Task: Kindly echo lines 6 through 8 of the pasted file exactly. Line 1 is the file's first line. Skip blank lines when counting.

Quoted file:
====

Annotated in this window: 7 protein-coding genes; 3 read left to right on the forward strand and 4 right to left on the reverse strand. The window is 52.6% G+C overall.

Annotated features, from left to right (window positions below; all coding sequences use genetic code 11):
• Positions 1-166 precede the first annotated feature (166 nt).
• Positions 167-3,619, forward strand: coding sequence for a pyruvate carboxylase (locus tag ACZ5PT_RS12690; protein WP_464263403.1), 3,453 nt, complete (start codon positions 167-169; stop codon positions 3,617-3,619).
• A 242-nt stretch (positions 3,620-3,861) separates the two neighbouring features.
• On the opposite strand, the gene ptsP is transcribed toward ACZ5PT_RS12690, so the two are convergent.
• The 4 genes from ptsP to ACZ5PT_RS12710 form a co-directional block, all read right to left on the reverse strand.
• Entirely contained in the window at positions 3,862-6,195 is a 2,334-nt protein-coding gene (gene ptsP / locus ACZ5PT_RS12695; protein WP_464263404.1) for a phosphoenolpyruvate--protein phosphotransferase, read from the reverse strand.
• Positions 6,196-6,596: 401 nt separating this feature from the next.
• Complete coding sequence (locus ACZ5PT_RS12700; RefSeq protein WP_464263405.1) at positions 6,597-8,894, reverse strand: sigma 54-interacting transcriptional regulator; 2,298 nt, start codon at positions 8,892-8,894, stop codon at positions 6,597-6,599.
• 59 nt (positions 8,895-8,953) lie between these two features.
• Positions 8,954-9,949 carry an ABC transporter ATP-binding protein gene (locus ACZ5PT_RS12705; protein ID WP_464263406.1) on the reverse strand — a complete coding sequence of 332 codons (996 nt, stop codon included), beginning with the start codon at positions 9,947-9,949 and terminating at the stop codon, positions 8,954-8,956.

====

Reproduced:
• On the opposite strand, the gene ptsP is transcribed toward ACZ5PT_RS12690, so the two are convergent.
• The 4 genes from ptsP to ACZ5PT_RS12710 form a co-directional block, all read right to left on the reverse strand.
• Entirely contained in the window at positions 3,862-6,195 is a 2,334-nt protein-coding gene (gene ptsP / locus ACZ5PT_RS12695; protein WP_464263404.1) for a phosphoenolpyruvate--protein phosphotransferase, read from the reverse strand.